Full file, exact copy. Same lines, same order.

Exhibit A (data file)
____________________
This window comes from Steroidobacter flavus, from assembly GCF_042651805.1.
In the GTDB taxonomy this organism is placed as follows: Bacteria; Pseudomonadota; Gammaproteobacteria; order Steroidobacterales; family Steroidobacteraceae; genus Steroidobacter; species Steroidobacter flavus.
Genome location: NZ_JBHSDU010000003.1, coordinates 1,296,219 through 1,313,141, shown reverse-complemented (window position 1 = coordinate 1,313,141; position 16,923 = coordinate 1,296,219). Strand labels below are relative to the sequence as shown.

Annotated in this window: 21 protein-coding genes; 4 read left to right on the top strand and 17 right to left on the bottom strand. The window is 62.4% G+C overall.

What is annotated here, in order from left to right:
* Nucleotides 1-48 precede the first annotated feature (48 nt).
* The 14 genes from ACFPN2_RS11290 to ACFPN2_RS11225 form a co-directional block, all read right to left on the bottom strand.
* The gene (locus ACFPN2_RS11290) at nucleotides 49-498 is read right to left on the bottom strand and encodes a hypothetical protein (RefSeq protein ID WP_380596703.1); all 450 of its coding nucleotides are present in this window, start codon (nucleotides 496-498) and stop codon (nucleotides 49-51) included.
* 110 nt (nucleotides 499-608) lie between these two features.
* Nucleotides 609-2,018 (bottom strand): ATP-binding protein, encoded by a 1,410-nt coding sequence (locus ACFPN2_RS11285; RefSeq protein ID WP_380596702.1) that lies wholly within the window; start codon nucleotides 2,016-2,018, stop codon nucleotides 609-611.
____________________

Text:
This window comes from Steroidobacter flavus, from assembly GCF_042651805.1.
In the GTDB taxonomy this organism is placed as follows: Bacteria; Pseudomonadota; Gammaproteobacteria; order Steroidobacterales; family Steroidobacteraceae; genus Steroidobacter; species Steroidobacter flavus.
Genome location: NZ_JBHSDU010000003.1, coordinates 1,296,219 through 1,313,141, shown reverse-complemented (window position 1 = coordinate 1,313,141; position 16,923 = coordinate 1,296,219). Strand labels below are relative to the sequence as shown.

Annotated in this window: 21 protein-coding genes; 4 read left to right on the top strand and 17 right to left on the bottom strand. The window is 62.4% G+C overall.

What is annotated here, in order from left to right:
* Nucleotides 1-48 precede the first annotated feature (48 nt).
* The 14 genes from ACFPN2_RS11290 to ACFPN2_RS11225 form a co-directional block, all read right to left on the bottom strand.
* The gene (locus ACFPN2_RS11290) at nucleotides 49-498 is read right to left on the bottom strand and encodes a hypothetical protein (RefSeq protein ID WP_380596703.1); all 450 of its coding nucleotides are present in this window, start codon (nucleotides 496-498) and stop codon (nucleotides 49-51) included.
* 110 nt (nucleotides 499-608) lie between these two features.
* Nucleotides 609-2,018 (bottom strand): ATP-binding protein, encoded by a 1,410-nt coding sequence (locus ACFPN2_RS11285; RefSeq protein ID WP_380596702.1) that lies wholly within the window; start codon nucleotides 2,016-2,018, stop codon nucleotides 609-611.